Risk management Solutions commemorated the 20th anniversary of the destructive 1987 windstorm that struck Southern England and Northern France with a warning (See IJ web site Oct. 15).
Lloyd’s and the UK’s Met Office marked the event with separate bulletins, indicating that when and if such a violent storm again strikes Britain they are far better prepared for it.
Lloyd’s said its “underwriters say they’re prepared should a storm of this magnitude occur again.” The Met Office recounted the formation of the storm and the destruction it caused on its web site (www.metoffice.gov.uk). The weather service admitted that it had come in for harsh criticism, including an official inquiry, 20 years ago for its apparent inability to predict the storm’s potential destructive power.
Lloyd’s described the great storm of October 1987 as “the worst to affect the south-east of England since 1703. After the storm had passed, Britain’s landscape was changed dramatically – 15 million trees were felled and whole forests decimated. Buildings suffered severe damage and ships were driven on to shore. Sixteen people died as a direct result of the storm damage” [the Met office put the figure at 18].
Although the storm was seen at the time as a “one in 200 year event” Lloyd’s noted that it was “repeated just three years later in January 1990, costing the lives of 47 people across the UK, with higher wind speeds recorded than those in 1987. It also impacted heavily on continental Europe with Germany suffering the worst insured losses.”
The Met Office has greatly increased its capabilities in 20 years. These improvements include the following (in summary form):
— Supercomputers now have capacity to analyze the increasing amount of available observations, from satellites etc.
— Forecasting models have improved to give a more realistic simulation (better physics) of how the atmosphere works.
— A ‘re-run of the storm, using current technology,’ successfully produced a forecast the event.
— Satellite information – data not pictures – and the way it is used in computer models provides vastly more data for the forecasting process.
– With experience forecasters themselves have improved their understanding of what satellite pictures show in term of cloud heads and Sting Jets (hooked cloud heads associated with very strong winds), which help determine the characteristics of individual storms. [The 1987 storm was of the ‘sting jet’ type]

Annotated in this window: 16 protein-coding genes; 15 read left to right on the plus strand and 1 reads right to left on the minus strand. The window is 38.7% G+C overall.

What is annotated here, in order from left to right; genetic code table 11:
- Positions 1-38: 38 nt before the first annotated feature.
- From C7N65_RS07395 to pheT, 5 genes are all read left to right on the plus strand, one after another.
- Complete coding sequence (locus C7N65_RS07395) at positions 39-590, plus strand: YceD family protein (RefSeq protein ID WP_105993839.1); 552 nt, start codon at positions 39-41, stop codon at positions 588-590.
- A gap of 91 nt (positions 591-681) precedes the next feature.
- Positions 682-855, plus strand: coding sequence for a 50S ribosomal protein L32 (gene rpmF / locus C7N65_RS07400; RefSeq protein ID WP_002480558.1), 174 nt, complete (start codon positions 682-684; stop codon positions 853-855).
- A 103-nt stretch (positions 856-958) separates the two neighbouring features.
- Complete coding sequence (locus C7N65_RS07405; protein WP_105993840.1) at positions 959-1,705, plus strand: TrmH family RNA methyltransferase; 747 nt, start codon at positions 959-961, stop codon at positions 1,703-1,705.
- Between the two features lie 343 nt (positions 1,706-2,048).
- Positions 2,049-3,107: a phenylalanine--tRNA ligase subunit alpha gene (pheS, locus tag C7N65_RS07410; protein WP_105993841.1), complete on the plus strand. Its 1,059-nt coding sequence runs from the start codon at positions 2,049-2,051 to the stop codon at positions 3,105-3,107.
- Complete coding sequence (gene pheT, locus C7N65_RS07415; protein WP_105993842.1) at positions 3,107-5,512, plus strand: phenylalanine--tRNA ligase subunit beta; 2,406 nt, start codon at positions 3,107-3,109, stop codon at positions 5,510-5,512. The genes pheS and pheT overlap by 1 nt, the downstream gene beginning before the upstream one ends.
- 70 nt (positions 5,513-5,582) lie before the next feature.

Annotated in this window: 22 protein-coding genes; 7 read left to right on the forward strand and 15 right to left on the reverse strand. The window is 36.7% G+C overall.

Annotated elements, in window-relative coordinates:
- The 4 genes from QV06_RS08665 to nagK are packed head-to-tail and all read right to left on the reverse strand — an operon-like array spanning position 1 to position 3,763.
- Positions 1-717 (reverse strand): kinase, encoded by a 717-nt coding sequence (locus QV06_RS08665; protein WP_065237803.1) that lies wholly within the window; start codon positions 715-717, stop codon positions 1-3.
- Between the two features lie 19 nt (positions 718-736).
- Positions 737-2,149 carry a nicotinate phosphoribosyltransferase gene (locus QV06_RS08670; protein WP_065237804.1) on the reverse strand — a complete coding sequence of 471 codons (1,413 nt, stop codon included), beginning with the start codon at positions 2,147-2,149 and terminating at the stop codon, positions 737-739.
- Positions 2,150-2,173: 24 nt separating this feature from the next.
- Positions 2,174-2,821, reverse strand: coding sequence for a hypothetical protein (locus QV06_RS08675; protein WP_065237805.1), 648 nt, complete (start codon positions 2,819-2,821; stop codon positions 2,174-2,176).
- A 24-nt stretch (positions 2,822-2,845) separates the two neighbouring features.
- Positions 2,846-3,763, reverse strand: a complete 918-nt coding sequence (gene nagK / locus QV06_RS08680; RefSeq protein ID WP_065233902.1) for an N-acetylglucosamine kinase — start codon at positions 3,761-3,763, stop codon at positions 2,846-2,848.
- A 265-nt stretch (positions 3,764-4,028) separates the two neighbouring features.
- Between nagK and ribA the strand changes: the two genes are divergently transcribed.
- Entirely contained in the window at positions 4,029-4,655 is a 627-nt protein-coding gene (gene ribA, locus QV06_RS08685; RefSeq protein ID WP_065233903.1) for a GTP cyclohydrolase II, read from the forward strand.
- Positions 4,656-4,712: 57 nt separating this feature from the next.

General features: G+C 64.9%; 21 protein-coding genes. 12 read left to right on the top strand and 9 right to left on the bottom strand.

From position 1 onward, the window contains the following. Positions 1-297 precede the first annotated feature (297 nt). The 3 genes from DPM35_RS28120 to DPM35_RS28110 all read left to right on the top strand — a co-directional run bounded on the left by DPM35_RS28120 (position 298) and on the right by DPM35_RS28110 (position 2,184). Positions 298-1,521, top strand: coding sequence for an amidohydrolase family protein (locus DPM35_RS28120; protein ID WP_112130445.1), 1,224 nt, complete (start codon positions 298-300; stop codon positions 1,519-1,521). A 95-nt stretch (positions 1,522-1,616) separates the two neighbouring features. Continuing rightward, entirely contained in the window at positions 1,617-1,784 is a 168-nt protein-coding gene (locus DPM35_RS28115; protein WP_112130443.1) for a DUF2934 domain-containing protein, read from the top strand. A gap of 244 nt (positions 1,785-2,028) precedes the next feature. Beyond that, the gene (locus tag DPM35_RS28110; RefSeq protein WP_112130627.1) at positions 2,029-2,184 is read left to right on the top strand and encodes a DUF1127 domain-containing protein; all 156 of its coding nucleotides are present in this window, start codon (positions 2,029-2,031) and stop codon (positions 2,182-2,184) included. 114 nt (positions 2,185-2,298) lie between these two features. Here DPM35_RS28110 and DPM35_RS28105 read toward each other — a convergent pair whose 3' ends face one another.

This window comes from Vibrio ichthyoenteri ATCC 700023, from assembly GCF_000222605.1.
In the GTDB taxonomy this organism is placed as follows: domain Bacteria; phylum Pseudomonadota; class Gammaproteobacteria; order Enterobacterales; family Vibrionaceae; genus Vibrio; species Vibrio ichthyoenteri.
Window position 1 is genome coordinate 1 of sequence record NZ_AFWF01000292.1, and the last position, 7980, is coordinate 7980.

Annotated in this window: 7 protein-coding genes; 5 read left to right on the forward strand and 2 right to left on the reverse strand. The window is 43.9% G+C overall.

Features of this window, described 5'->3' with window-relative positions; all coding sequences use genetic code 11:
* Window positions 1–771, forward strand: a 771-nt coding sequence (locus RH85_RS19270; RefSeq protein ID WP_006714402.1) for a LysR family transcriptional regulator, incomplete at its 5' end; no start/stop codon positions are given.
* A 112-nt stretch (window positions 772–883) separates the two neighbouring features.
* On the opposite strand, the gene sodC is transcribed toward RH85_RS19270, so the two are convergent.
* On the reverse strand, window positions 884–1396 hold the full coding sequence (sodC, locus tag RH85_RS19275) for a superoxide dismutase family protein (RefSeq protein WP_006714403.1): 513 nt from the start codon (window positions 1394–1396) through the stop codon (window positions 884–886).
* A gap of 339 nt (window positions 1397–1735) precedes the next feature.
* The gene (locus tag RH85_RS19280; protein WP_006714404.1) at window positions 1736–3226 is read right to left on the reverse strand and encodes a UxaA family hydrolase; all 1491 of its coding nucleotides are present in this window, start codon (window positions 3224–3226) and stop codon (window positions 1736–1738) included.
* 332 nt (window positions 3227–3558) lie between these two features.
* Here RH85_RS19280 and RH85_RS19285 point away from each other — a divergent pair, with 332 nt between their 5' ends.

— As a result of the storm both the Met Office and our television presenters are better at telling the public about the risk posed by severe weather events.
Met Office Chief Meteorologist, Ewen McCallum told Lloyd’s that while it was highly likely that weathermen would be able to predict a repeat before the event, there was no certainty. However, Lloyd’s indicated that its underwriters “are confident should there be a repeat, it will be fully able to meet the needs of its policyholders when claims were made.”
Lloyd’s also noted that it has “invested heavily in Realistic Disaster Scenarios (RDS) across a series of 18 different major events that are deemed to be the most significant global threats both natural and man made. One is a specific RDS that involves a windstorm across Europe, with the UK being hardest hit, and costing insurers $30 billion (£15 billion).
“Every year syndicates are required to provide details to the Lloyd’s Franchise Directorate of their potential exposure to each of the RDS, which also includes a category five hurricane hitting densely populated parts of the southern United States and a major earthquake in California.”
Paul Nunn, Lloyd’s Head of Exposure Management, explained that the “aim of the RDS is to ensure that the individual syndicates are not too heavily exposed to any single event or to the potential claims should two catastrophic events occur in a short space of time.”
He also noted that one of the simulations “deals with a European windstorm significantly more costly than those of 1987 and 1990. It enables both the market and the individual companies to be confident that we can comfortably meet the needs of our policyholders should disaster strike. As with every RDS, our model European windstorm is reviewed each year and indexed as appropriate each year to ensure that they remain valid tests of our abilities.”
Source: Lloyd’s and UK Met Office – www.lloyds.com
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